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  • Cited by 3
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    This article has been cited by the following publications. This list is generated based on data provided by CrossRef.

    Varelius, Jukka 2015. Is the Non-rivalrousness of Intellectual Objects a Problem for the Moral Justification of Economic Rights to Intellectual Property?. Science and Engineering Ethics, Vol. 21, Issue. 4, p. 895.

    Cwik, Bryan 2014. Labor as the Basis for Intellectual Property Rights. Ethical Theory and Moral Practice, Vol. 17, Issue. 4, p. 681.

    Varelius, Jukka 2014. Is the Expiration of Intellectual Property Rights a Problem for Non-consequentialist Theories of Intellectual Property?. Res Publica, Vol. 20, Issue. 4, p. 345.



  • Adam Mossoff (a1)
  • DOI:
  • Published online: 17 July 2012

The labor theory of value is fundamental to John Locke’s justification for property rights, but Edwin Hettinger argues in a famous article, “Justifying Intellectual Property,” that it fails to justify intellectual property rights. Hettinger believes that the labor theory of value cannot justify a right to the full economic value in an invention or book, because the creator’s physical labor contributes only proportionally to this socially-created market value. Robert Nozick, G. A. Cohen, and other philosophers similarly dismiss the labor theory of value as illogical or incoherent. But these philosophers redefine Locke’s concepts of labor and value into physical and economic terms, which is more akin to Karl Marx’s labor theory of economic value. The principle of interpretative charity demands reconsideration of Locke’s labor theory of value in its own terms and within the full context of his natural law ethical theory, especially in considering how Locke himself justifies intellectual property rights. This article thus analyzes oft-neglected portions of the text of the Second Treatise and integrates Locke’s property theory within the context of his natural law ethical theory, as presented in An Essay Concerning Human Understanding and in other works. In this context, Locke’s concept of labor means production, which has intellectual as well as physical characteristics, and his concept of value means that which is useful in the flourishing life of a rational being, which is a conception of the good that is more robust than merely physical status or economic wealth. This not only disabuses modern scholars of the absurdities they impose on Locke, it also explains why Locke says that inventions exemplify his labor-based property theory and why he argues for property rights in writings (copyrights), arguments that seem to have been lost on his critics in intellectual property theory and beyond.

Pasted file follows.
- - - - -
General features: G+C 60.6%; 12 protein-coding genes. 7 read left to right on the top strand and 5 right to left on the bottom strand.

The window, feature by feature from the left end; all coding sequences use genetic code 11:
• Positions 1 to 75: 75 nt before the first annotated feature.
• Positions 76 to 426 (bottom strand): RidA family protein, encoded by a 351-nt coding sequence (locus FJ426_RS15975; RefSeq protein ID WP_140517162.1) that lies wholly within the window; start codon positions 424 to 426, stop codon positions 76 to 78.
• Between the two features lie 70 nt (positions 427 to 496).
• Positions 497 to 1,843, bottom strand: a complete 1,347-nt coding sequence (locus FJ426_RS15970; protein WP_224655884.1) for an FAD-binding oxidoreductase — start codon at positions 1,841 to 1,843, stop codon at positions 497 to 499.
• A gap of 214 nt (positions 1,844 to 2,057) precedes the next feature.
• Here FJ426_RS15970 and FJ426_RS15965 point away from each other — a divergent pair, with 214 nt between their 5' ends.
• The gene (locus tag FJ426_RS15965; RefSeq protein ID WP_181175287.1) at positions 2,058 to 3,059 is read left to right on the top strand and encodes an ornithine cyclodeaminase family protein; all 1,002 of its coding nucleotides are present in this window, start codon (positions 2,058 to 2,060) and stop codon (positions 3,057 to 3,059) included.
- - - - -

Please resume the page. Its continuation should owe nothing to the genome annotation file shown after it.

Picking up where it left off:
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Lloyd Weinreb , “Custom, Law and Public Policy: The INS Case as an Example of Intellectual Property,” Virginia Law Review 78, no. 1 (1992): 144

Andrew Williams , “Cohen on Locke, Land and Labour,” Political Studies 40, no. 1 (1992): 51

Herman T. Tavani , “Locke, Intellectual Property Rights, and the Information Commons,” Ethics and Information Technology 7, no. 2 (2005): 8797

Wendy J. Gordon , “A Property Right in Self-Expression: Equality and Individualism in the Natural Law of Intellectual Property, Yale Law Journal 102 (1993): 1540, footnote 37

Jane Ginsburg , “Creation and Commercial Value: Copyright Protection of Works of Information,” Columbia Law Review 90 (1990): 1875–81

Daniel Russell , “Locke on Land and Labor,” Philosophical Studies 117 (2004): 318

J. W. Harris , “Who Owns My Body?Oxford Journal of Legal Studies 16, no. 1 (1996): 6869

Tibor R. Machan , “Self-Ownership and the Lockean Proviso,” Philosophy and the Social Sciences 39, no. 1 (2009): 9398

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Social Philosophy and Policy
  • ISSN: 0265-0525
  • EISSN: 1471-6437
  • URL: /core/journals/social-philosophy-and-policy
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